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A gateway to history | Sunday Observer

There was a unique type of Vihara called “Tampita Vihara” during the Kandyan period. The Tampita Vihara is a temple on pillars. Its most important feature is that it is mounted on stone pillars or dwarf rock pillars.

This type of Vihara who stood on raised wooden platforms on stone pillars or huge boulders was built in this way to prevent white ants or other vermin from entering and damaging it. The Panawitiya Ambalama was also built using this method.

During a recent tour inside Kurunegala not far from the city, we learned that there are some Tampita Vihara in the vicinity of Kurunegala. These archaic monuments are preserved by the Department of Archeology.

If you travel northwest of Kurunegala 25 kilometers away is the Bihalpola Tempita Viharaya, a unique Vihara that dates back centuries. It is only five kilometers on the Kuliyapitiya road from the Kadahapola junction on the Kurunegala-Madampe road.

The superstructure of the Bihalpola Tampita Vihara is made of acacia and cob and square in shape. There are three Viharas in total that belong to different time periods built on a huge rock at the top of the hill, of which the Chamber of Relics (Dhatu Mandiraya) is in the middle of the buildings.

Wooden beams

The building at the end of the temple complex is also a shrine hall, decorated with wall paintings, which houses the main Buddha image which belongs to the Kandyan period. A dramatic architectural feature of this small building is that it is built on a frame of massive wooden beams that rest on high solid rocks placed on a boulder. Wooden pillars were driven into the boulder in some places. The walls of Vihara Square are built with acacia and cob using a lime plaster on the surface. It also has a characteristic thatched roof with Kandyan Pet-Ulu (flat tiles).

There are two small doors in the Vihara, placed on two sides. The height of the doors is approximately six feet. The wooden frames are decorated with intricately carved floral motifs. One door frame is painted blue while the other is plain. Several solid rock slabs with simple moonstones were placed in front of the doors which are on a raised platform for pilgrims to enter the house of the image of the Vihara. The door is so small that you have to bend down as if to get to the Vihara.

After a brief conversation with the titular chief of the Vihara at the foot of the hill, we were accompanied by a bhikkhu Samanera from the Vihara. After climbing a steep rock-cut staircase about 40 meters to the top under the many white frangipani trees laden with flowers, we saw an arched entrance. Around the top is a stone wall about six feet high with rectangular holes carved into the wall for lighting lamps around the Vihara’s upper terrace which contains three structures. The glittering ancient Chaitya on top of the hill gives the Vihara a picturesque setting.

The lower terrace contains a huge Bo-tree and Devalaya. We saw heaps of fallen Aralia, freshly swept in heaps and giving off a scent. We experienced the tranquility and the breathtaking bird’s eye view of the region’s lush green landscape from the highest elevation of the summit where the Tampita Vihara is located.

Stone pillar inscription

According to chronicles, the Bihalpola Rajamaha Vihara was built during the reign of King Devanampiyatissa and later renovated by King Walagamba. Among the ruins at the site are a stone pillar inscription, several stone pillars and a carved stone staircase probably belonging to the Anuradhapura period.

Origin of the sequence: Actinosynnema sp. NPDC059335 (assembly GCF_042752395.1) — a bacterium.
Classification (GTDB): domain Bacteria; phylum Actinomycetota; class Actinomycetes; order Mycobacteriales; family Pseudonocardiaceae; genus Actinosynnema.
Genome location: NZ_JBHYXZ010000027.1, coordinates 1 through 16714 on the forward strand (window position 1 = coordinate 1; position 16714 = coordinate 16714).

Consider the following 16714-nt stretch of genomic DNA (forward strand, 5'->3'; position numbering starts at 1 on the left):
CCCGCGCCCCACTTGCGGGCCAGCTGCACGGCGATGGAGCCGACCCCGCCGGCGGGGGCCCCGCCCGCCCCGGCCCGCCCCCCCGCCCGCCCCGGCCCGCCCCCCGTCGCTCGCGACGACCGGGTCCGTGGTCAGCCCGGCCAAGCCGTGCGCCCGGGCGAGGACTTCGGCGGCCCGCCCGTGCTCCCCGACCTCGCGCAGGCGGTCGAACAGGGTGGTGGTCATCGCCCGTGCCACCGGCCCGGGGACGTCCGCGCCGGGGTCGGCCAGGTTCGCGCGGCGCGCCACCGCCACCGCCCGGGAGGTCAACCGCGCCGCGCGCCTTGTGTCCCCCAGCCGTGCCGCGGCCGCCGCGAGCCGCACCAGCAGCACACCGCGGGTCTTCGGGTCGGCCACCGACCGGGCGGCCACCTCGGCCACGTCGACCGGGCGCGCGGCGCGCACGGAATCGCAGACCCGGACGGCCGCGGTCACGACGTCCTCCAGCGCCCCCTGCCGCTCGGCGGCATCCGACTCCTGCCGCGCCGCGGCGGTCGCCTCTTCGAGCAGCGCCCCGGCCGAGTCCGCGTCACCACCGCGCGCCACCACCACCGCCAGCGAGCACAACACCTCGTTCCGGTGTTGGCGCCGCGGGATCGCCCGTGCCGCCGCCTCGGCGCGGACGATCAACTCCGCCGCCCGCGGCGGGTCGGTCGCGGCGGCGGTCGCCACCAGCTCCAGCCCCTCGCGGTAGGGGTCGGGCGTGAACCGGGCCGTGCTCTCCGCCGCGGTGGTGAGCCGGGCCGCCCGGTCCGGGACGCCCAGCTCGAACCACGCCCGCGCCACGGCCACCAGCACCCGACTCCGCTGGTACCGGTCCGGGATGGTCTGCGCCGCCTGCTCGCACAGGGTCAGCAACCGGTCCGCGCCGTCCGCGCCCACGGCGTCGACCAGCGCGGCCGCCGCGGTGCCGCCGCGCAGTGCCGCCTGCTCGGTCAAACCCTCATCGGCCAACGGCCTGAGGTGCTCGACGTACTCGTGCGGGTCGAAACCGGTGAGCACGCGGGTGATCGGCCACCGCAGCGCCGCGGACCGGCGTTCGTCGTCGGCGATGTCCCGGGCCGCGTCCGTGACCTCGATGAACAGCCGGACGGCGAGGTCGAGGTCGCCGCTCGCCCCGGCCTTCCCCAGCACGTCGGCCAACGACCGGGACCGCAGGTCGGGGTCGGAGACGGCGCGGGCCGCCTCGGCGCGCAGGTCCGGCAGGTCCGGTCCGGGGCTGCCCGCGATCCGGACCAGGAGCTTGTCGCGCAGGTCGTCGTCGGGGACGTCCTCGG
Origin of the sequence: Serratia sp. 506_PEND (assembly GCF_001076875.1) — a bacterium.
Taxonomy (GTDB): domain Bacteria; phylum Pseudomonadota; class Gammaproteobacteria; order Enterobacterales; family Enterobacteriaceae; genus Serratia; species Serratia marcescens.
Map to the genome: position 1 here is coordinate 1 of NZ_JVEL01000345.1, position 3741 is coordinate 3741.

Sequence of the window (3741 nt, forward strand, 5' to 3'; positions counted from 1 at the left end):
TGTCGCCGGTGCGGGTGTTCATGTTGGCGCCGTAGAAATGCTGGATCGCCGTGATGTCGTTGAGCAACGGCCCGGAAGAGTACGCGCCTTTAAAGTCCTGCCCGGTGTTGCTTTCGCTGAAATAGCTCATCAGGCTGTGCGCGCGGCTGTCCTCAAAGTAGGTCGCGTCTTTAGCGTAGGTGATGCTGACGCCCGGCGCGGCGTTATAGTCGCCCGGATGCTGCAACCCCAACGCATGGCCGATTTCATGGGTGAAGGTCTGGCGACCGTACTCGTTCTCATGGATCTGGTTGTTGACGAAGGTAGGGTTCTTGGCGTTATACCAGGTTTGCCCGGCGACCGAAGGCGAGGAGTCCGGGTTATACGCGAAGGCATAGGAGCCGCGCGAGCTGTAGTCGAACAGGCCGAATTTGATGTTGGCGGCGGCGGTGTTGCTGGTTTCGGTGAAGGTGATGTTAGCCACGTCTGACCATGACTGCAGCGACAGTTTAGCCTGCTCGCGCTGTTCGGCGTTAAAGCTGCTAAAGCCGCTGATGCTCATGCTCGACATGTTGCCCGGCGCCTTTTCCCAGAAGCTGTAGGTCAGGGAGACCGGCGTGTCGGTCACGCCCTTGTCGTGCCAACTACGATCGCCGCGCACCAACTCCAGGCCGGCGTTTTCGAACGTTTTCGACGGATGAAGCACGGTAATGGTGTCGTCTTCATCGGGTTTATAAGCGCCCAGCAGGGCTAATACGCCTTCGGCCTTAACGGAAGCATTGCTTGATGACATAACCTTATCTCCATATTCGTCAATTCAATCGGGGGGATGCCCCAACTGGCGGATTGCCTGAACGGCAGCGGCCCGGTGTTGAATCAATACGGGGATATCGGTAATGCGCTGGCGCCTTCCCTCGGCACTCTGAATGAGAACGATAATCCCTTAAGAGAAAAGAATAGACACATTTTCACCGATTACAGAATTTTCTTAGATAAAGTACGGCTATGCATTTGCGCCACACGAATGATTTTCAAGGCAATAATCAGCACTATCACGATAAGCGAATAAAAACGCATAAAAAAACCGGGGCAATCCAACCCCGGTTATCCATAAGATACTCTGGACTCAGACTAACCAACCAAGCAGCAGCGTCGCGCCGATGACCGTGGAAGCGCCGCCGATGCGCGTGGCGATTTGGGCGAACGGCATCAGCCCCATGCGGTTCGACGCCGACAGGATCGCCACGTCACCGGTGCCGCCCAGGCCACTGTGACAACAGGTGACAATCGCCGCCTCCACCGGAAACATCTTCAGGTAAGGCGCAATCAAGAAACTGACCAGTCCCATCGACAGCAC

The bhikkhu of Samanera took us to all the nooks and crannies of the Vihara, opening the halls of the sanctuary to us. Entering the picture houses we first visited the modern picture house which contains a reclining Buddha statue and a few seated statues with murals of lotus motifs painted on the ceiling probably around the beginning of the 20th century .

The second, the two-story Datu Mandiraya of the Vihara, was closed due to restoration work carried out by the Department of Archeology. Next to the two-story Relic Chamber is a Tampita Vihara erected on a wooden frame on four rock slabs on a temple rock. This is one of the most striking features of the Vihara. Going up a short flight of stairs, bhikkhu Samanera opened a door and showed us the interior of the image house which included statues of seated and standing Buddha and designs depicting stories of Jathaka covering the walls, while that on the ceiling there is a painting of flowers and climbing plants with tendrils, which quickly deteriorates.

jathaka stories

The stories of Jathaka – the stories of the past lives of the Buddha – on the walls of Vihara are rapidly deteriorating. The stories are told visually in long panels. There is a small strip which is sufficient to give a short explanatory note of a Jathaka story. Along the exterior walls of the hallway of the house in the image, the rather large panels depicting the life of the Buddha had been painted in the recent past.

A fire damaged a number of priceless paintings and beautiful wooden Makara Thorana at the Tampita Vihara Picture House in 1997, while treasure hunters took several priceless Buddha statues to Vihara.

Observing the wooden pillars of the Tampita Vihara picture house, we noticed that they were unique creations resembling the wooden pillars of the Panavitiya Ambalama. Unfortunately, the Tampita Vihara murals have reportedly been repainted against a black background. Probably all the bright colors (red and yellow) faded and were destroyed in the fire.

There are many temples in the area where our rich history comes to life. Kurunegala which is a gateway to these splendours of our past is indeed a gateway to history.


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